Probing cytoskeletal mechanics using biochemical inhibitors

Kenneth M. Pryse, Teresa M. Abney, Guy M. Genin, Elliot L. Elson

Research output: Chapter in Book/Report/Conference proceedingConference contributionpeer-review

Abstract

Quantifying the mechanics of the cytoskeletons of living cells is important for understanding several physiologic and pathologic cellular functions, such as wound healing and cellular migration in cancer. Our laboratory develops three-dimensional tissue constructs for assaying cytoskeletal mechanics in controlled conditions. These tissue constructs consist of defined components such as chick embryo fibroblasts and reconstituted rat tail collagen; fibroblasts remodel the collagen extracellular matrix (ECM) and develop a structural environment representative of that which would exist in a natural tissue. Our protocol for quantifying the microscale mechanics of the proteins that comprise the cytoskeleton involves mechanical testing of a tissue construct first in a bath that contains nutrition medium to support the active physiologic functioning of the cells, and next in the presence of inhibitors that selectively eliminate specific cytoskeletal structures. By solving an inverse homogenization problem, the mechanical functioning of these proteins at the cellular level can be estimated. Here, we present a combination of mechanical testing and imaging results to quantify the effects of specific inhibitors on cytoskeletal and extracellular matrix form and function.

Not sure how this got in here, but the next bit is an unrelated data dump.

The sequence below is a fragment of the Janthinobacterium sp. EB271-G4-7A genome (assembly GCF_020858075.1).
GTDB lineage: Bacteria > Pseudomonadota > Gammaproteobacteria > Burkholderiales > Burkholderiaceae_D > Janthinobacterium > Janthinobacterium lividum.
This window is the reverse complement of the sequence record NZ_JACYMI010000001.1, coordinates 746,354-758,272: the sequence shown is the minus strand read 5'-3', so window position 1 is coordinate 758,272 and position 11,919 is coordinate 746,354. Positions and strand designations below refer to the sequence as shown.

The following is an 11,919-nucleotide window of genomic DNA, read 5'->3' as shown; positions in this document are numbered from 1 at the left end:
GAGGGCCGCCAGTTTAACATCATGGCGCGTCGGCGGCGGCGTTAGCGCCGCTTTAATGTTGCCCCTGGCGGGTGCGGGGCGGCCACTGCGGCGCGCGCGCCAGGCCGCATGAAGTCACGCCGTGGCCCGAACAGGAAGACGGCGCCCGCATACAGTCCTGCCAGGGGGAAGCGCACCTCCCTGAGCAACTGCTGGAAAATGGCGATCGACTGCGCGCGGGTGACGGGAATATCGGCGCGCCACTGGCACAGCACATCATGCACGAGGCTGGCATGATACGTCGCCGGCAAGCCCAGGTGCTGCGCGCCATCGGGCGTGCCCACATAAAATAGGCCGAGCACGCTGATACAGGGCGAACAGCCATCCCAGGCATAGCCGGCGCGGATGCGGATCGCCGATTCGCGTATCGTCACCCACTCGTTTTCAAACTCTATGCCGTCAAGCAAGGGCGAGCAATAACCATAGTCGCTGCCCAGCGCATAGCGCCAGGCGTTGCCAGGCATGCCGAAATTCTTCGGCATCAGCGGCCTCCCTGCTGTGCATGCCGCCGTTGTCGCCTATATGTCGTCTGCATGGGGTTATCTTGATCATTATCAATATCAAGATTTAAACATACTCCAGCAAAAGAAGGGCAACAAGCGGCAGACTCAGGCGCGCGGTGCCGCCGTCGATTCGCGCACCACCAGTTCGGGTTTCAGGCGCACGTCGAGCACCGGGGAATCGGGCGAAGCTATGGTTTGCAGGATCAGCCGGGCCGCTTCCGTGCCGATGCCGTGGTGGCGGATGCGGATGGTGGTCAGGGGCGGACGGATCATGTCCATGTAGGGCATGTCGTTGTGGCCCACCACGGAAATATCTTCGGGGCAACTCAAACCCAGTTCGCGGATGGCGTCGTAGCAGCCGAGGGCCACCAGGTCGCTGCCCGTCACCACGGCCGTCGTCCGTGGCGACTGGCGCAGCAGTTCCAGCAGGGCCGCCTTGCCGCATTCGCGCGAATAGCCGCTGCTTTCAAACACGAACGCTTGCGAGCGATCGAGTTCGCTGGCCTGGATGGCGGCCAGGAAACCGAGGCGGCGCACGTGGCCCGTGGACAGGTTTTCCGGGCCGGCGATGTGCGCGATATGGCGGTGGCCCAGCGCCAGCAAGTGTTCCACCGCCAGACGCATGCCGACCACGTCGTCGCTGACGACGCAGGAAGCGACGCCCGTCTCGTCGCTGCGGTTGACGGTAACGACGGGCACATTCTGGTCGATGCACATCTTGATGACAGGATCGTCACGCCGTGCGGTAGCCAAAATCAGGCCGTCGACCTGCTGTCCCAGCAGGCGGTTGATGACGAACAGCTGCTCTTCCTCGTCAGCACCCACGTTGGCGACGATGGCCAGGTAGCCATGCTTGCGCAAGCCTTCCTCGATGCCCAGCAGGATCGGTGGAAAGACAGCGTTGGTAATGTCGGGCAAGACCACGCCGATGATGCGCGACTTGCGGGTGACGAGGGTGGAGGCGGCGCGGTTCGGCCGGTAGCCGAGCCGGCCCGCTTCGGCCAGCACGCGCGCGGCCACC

Original languageEnglish
Title of host publicationASME 2010 Summer Bioengineering Conference, SBC 2010
Pages357-358
Number of pages2
EditionPARTS A AND B
DOIs
StatePublished - Dec 1 2010
EventASME 2010 Summer Bioengineering Conference, SBC 2010 - Naples, FL, United States
Duration: Jun 16 2010Jun 19 2010

Publication series

NameASME 2010 Summer Bioengineering Conference, SBC 2010
NumberPARTS A AND B

Conference

ConferenceASME 2010 Summer Bioengineering Conference, SBC 2010
Country/TerritoryUnited States
CityNaples, FL
Period06/16/1006/19/10

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